Produced by Strong’s partner, Liza Marshall, the series is adapted from a critically acclaimed Norwegian drama, Valkyrien. Strong and Marshall had watched it at home and liked it so much that they immediately began phoning around to see if anyone had the rights to it. “Two days later we got on a plane to Oslo,” recalls Strong. “A big American company was after the show, but it turned out they hadn’t actually asked if they could have it. They’d already started talking to distributors, and I think the Norwegians were a little miffed. We came in with a big heart and said we loved it, which we did, and they let us take it and run with it.”

Valkyrien was named after a disused tube station in Oslo; it was Strong’s idea that they rename the series Temple – “I literally had to go over the underground map and find a suitable name, and Totteridge & Whetson wasn’t cutting it.” To his surprise, Transport for London allowed them to shoot in the disused Aldwych tube station. “It’s extraordinary. There’s miles and miles of abandoned tunnels. Imagine carrying a camera dolly, which is incredibly heavy, all the way down there. The lifts don’t work underneath Aldwych and The Strand, so the guys had to carry this stuff up and down hundreds of stairs.”

Strong is delighted to be back working in television where stories can be stretched over eight hours or more and allow for greater nuance. “It’s about mining a character and being able to take it wherever you want. With Temple, we have a second series for which we’ve written a treatment that springboards off the first series, and what’s been amazing is realising you can just let your imagination fly. Film is a much tighter snapshot, so its excellence comes from being able to tell a story with a number of small scenes within a two-hour time limit.”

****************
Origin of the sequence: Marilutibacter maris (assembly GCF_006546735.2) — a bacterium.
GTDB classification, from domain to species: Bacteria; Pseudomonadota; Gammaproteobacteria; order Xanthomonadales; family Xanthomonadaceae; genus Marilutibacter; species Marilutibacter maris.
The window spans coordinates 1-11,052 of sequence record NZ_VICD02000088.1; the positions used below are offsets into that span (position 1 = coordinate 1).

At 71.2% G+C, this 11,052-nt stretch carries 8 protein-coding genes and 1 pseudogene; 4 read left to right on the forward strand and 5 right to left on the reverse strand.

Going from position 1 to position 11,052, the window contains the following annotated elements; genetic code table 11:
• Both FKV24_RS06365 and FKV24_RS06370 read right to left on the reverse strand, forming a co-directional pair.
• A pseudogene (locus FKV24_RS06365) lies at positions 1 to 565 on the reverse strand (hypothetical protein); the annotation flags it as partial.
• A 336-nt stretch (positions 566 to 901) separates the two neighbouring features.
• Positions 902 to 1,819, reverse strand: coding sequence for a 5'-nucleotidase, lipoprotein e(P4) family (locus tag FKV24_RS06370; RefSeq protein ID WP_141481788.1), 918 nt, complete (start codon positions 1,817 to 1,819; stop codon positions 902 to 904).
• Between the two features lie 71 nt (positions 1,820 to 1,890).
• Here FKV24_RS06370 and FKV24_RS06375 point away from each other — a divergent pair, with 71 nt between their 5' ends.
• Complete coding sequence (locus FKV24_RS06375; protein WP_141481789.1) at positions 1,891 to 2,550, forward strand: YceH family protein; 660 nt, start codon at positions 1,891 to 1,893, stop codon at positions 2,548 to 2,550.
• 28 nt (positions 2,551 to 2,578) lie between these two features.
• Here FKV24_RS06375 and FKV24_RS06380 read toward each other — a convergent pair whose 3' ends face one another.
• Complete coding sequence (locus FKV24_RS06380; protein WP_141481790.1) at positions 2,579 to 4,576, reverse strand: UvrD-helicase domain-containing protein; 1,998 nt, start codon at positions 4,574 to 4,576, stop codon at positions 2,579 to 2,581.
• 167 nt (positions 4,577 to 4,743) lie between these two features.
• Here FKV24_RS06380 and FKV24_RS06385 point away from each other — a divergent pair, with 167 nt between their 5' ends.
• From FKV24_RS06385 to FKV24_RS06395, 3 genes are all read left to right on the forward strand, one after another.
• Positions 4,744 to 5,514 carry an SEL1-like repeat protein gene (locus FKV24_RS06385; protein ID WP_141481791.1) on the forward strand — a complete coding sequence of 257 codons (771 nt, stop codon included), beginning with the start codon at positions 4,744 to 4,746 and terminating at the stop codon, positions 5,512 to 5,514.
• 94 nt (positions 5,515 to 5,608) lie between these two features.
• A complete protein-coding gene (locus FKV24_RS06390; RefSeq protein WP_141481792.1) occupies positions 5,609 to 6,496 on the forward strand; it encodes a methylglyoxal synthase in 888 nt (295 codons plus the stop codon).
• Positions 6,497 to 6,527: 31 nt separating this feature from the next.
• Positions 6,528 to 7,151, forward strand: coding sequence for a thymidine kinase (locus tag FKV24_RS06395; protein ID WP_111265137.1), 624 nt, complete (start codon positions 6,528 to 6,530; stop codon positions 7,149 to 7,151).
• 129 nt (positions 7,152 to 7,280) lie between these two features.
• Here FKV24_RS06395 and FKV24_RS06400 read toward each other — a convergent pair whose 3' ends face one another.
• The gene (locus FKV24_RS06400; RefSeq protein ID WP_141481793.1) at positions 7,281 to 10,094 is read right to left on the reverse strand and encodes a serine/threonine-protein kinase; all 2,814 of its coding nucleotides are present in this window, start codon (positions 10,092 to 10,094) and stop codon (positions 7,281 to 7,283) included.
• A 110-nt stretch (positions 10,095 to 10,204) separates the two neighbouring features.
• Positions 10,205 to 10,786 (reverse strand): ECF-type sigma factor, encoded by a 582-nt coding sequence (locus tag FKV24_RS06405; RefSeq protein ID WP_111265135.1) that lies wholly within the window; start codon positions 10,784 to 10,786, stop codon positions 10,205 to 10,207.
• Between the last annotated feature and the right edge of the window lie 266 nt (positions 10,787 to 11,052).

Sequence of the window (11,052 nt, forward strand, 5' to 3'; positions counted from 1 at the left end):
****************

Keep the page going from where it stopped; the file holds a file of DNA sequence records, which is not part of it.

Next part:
Strong in new series ‘Temple’, where he plays the lead character (Sky One)

He notes that actors will follow the best writers, which is why we are currently seeing so many Hollywood stalwarts turning to television, among them Nicole Kidman, Emma Stone and Meryl Streep. Asked if cinema’s current obsession with CGI-heavy spectacle makes it less creative, he replies: “Hmmm, maybe” and leaves it at that. It’s probably an unfair question, given that much of Strong’s career has been taken up working with green screens in place of people and scenery. Does that get a little wearing? “Not really,” he says. “I mean, the whole job is make-believe. If we were doing a scene right now, there’d be a camera there” – he points at a chair – “and there’d be a clapper loader standing there, and someone on the phone over there. There’d be cables everywhere. So the whole green screen thing is just an extension of that. If you’re being attacked by a big monster, you’ve just got to imagine the big monster.”

He recalls the 2007 fantasy, Stardust, based on the Neil Gaiman novel, in which he and the actor Charlie Cox did a battle scene with a load of tennis balls on poles. His role as the leather-clad super-villain Dr Thaddeus Sivana in this year’s Shazam! effectively meant four weeks in a warehouse dangling from a harness. It wasn’t the most fun he’s had, though he liked how it turned out: “Suddenly DC [Films] realised all their stuff was too dark, so they made it funny, which was a good decision.”